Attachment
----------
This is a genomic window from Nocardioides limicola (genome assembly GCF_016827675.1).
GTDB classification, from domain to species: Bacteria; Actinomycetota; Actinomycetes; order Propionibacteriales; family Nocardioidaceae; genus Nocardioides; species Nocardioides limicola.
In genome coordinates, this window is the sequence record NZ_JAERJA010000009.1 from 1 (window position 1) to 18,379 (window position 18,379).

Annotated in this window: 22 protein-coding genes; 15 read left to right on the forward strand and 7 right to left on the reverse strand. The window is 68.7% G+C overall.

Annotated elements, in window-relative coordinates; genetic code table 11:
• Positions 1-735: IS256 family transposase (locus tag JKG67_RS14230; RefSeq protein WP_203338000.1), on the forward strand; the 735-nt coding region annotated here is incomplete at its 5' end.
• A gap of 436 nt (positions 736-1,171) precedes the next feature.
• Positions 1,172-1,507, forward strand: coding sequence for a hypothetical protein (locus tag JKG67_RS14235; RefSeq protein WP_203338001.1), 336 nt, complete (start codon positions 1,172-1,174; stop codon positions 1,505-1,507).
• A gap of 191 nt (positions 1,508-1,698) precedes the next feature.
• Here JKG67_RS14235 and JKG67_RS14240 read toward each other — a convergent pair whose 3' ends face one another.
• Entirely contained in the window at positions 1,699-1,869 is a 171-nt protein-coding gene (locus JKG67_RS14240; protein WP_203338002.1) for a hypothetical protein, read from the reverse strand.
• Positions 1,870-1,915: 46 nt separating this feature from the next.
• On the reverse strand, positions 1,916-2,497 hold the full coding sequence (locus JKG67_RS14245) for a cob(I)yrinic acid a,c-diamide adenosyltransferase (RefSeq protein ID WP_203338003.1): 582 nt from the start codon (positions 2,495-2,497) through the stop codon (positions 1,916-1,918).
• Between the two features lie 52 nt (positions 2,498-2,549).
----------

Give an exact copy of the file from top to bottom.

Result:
This is a genomic window from Nocardioides limicola (genome assembly GCF_016827675.1).
GTDB classification, from domain to species: Bacteria; Actinomycetota; Actinomycetes; order Propionibacteriales; family Nocardioidaceae; genus Nocardioides; species Nocardioides limicola.
In genome coordinates, this window is the sequence record NZ_JAERJA010000009.1 from 1 (window position 1) to 18,379 (window position 18,379).

Annotated in this window: 22 protein-coding genes; 15 read left to right on the forward strand and 7 right to left on the reverse strand. The window is 68.7% G+C overall.

Annotated elements, in window-relative coordinates; genetic code table 11:
• Positions 1-735: IS256 family transposase (locus tag JKG67_RS14230; RefSeq protein WP_203338000.1), on the forward strand; the 735-nt coding region annotated here is incomplete at its 5' end.
• A gap of 436 nt (positions 736-1,171) precedes the next feature.
• Positions 1,172-1,507, forward strand: coding sequence for a hypothetical protein (locus tag JKG67_RS14235; RefSeq protein WP_203338001.1), 336 nt, complete (start codon positions 1,172-1,174; stop codon positions 1,505-1,507).
• A gap of 191 nt (positions 1,508-1,698) precedes the next feature.
• Here JKG67_RS14235 and JKG67_RS14240 read toward each other — a convergent pair whose 3' ends face one another.
• Entirely contained in the window at positions 1,699-1,869 is a 171-nt protein-coding gene (locus JKG67_RS14240; protein WP_203338002.1) for a hypothetical protein, read from the reverse strand.
• Positions 1,870-1,915: 46 nt separating this feature from the next.
• On the reverse strand, positions 1,916-2,497 hold the full coding sequence (locus JKG67_RS14245) for a cob(I)yrinic acid a,c-diamide adenosyltransferase (RefSeq protein ID WP_203338003.1): 582 nt from the start codon (positions 2,495-2,497) through the stop codon (positions 1,916-1,918).
• Between the two features lie 52 nt (positions 2,498-2,549).